CPM MagnaCut – The Next Breakthrough in Knife Steel

jbmonkey

Platinum Member
Joined
Jun 9, 2011
Messages
11,762
glad I caught this thread. almost missed it. very cool new steel. cant wait to see it in production somewhere so I can try it. congrats Larrin Larrin on this accomplishment.
 
Joined
Jan 30, 2007
Messages
165
I’m happy I could demonstrate that I know what I’m doing. :)

It's not just that. You've laid the data clear as day for everyone to see and use.

This is how you do progress. No super-secret composition, no super-secret HT protocol, just plain data-driven measurements (and enough analysis to help the layman understand all the lingo).

Definitely looking forward to production knives with CPM-MagnaCut and super glad that you had the foresight to have the heat-treat scalable to large volumes without greatly compromising performance at the higher end of the spectrum in hardness.

Also, can't wait to see how custom makers will be able to really push the limits of edge geometry with this stuff. We need to get Devin Thomas making more of that flipper he made with CPM-MagnaCut.
 
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Twindog

Gold Member
Joined
Apr 6, 2004
Messages
3,354
Seems that Esee-6 is much thicker behind edge then other knife ? Esse-6 cut the nail after 46 hammer blows . Other knife cut nail after 80 hammer blows ??

This is a key observation. The Esee cut the nail after 46 hammer blows. The new-steel knife took 80 blows.

So either the new-steel knife had a more damage-resisting edge geometry (that didn't cut as well), or the new steel was being hit less hard, making it less vulnerable to damage. Either way, from this video, you can't say that the new steel resists damage better than good old 1095.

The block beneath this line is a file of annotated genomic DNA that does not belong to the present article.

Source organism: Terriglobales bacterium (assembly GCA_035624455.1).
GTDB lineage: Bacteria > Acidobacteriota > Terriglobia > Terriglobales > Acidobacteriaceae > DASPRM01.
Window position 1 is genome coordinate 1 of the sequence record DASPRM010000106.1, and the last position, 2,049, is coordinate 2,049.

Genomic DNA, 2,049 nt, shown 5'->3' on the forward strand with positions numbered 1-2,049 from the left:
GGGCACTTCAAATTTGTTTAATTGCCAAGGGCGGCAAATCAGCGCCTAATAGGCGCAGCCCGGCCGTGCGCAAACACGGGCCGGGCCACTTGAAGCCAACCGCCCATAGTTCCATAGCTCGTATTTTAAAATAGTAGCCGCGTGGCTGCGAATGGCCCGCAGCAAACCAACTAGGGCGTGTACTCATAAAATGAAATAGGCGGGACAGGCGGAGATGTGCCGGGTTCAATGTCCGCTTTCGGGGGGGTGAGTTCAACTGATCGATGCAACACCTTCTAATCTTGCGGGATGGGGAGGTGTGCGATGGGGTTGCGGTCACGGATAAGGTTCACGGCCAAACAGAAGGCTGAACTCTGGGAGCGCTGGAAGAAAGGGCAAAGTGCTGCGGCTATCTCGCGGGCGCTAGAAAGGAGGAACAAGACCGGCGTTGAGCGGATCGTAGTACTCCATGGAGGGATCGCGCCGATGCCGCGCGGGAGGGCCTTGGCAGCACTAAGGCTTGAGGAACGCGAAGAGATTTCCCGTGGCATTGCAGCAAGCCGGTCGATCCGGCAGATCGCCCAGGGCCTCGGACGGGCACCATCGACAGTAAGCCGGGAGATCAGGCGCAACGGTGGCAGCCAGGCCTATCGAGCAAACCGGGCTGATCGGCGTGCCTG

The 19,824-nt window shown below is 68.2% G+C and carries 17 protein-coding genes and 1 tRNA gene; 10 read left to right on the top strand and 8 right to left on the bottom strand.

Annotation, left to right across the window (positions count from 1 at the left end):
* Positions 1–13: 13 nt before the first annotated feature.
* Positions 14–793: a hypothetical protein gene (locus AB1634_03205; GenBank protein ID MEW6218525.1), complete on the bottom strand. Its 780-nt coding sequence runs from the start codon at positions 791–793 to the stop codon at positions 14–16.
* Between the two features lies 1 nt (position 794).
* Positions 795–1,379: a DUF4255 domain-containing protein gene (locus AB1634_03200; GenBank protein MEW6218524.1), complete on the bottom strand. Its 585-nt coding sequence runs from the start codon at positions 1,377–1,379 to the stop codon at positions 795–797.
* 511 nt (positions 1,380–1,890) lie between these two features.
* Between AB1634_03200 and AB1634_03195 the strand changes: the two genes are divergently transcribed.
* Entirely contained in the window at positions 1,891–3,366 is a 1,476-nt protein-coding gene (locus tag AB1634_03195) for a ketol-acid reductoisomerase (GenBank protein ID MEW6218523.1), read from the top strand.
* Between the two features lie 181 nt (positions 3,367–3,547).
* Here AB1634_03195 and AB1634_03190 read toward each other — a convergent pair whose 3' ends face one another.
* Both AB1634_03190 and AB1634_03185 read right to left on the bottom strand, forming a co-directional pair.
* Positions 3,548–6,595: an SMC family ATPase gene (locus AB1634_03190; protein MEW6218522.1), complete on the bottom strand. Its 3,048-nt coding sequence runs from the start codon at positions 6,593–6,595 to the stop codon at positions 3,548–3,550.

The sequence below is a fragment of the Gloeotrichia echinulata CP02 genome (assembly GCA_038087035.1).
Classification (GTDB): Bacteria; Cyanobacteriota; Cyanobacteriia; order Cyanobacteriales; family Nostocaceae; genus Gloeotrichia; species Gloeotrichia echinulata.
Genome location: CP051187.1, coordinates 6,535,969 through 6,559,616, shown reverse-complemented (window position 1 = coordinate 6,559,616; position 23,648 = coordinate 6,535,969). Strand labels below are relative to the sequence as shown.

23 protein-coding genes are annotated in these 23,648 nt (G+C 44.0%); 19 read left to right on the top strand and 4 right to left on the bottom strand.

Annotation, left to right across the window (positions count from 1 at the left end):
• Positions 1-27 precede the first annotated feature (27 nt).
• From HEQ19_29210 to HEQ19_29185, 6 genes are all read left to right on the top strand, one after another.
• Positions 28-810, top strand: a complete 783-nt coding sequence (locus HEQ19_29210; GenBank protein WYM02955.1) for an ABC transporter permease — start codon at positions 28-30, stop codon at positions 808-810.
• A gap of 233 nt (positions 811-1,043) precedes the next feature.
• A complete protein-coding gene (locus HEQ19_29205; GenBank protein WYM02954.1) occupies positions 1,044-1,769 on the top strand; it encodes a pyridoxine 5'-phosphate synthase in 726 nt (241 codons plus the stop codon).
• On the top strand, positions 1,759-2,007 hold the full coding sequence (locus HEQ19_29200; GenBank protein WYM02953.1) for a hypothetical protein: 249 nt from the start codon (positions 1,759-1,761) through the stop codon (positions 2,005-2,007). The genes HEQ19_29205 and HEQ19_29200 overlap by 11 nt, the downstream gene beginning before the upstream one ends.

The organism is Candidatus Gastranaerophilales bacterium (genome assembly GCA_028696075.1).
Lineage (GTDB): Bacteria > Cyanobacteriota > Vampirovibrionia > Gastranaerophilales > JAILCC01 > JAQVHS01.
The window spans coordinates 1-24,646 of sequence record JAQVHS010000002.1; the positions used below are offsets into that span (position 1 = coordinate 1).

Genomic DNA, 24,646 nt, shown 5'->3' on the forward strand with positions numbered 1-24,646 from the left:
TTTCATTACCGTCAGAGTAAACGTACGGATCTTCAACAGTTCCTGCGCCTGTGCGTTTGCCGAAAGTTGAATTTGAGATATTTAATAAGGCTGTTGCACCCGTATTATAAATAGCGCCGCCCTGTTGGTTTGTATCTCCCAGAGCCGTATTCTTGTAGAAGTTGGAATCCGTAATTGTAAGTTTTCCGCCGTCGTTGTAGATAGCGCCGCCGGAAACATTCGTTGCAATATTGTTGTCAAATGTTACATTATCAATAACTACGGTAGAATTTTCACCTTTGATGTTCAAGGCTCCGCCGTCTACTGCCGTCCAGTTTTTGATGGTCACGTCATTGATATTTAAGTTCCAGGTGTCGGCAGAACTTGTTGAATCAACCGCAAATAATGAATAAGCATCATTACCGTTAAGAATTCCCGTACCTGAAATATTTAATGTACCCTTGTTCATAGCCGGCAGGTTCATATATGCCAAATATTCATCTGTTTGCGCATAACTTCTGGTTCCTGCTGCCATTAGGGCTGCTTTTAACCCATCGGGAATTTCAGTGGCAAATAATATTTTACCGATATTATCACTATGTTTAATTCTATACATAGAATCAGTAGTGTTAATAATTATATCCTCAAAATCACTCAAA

This is a cool development, for sure. But we need some actual data before we get too excited.

S35VN at the same hardness is tougher than 1095 and will hold an edge much longer.
 

DeadboxHero

Knifemaker / Craftsman / Service Provider
Joined
Mar 22, 2014
Messages
4,559
This is a key observation. The Esee cut the nail after 46 hammer blows. The new-steel knife took 80 blows.

So either the new-steel knife had a more damage-resisting edge geometry (that didn't cut as well), or the new steel was being hit less hard, making it less vulnerable to damage. Either way, from this video, you can't say that the new steel resists damage better than good old 1095.

This is a cool development, for sure. But we need some actual data before we get too excited.

S35VN at the same hardness is tougher than 1095 and will hold an edge much longer.
Glad you enjoyed the video.
 

DeadboxHero

Knifemaker / Craftsman / Service Provider
Joined
Mar 22, 2014
Messages
4,559

I'm running low on nails.


This is a key observation. The Esee cut the nail after 46 hammer blows. The new-steel knife took 80 blows.

So either the new-steel knife had a more damage-resisting edge geometry (that didn't cut as well), or the new steel was being hit less hard, making it less vulnerable to damage. Either way, from this video, you can't say that the new steel resists damage better than good old 1095.

This is a cool development, for sure. But we need some actual data before we get too excited.

S35VN at the same hardness is tougher than 1095 and will hold an edge much longer.
 

Blues

Only Taken Out of the Box for Photos
Staff member
Super Mod
Joined
Oct 2, 1998
Messages
24,781
HandmadeMiniatureHogget-small.gif


"You're thinking "Did he hammer that nail six times or only five?" Now, to tell you the truth, I've forgotten myself in all this excitement."
 
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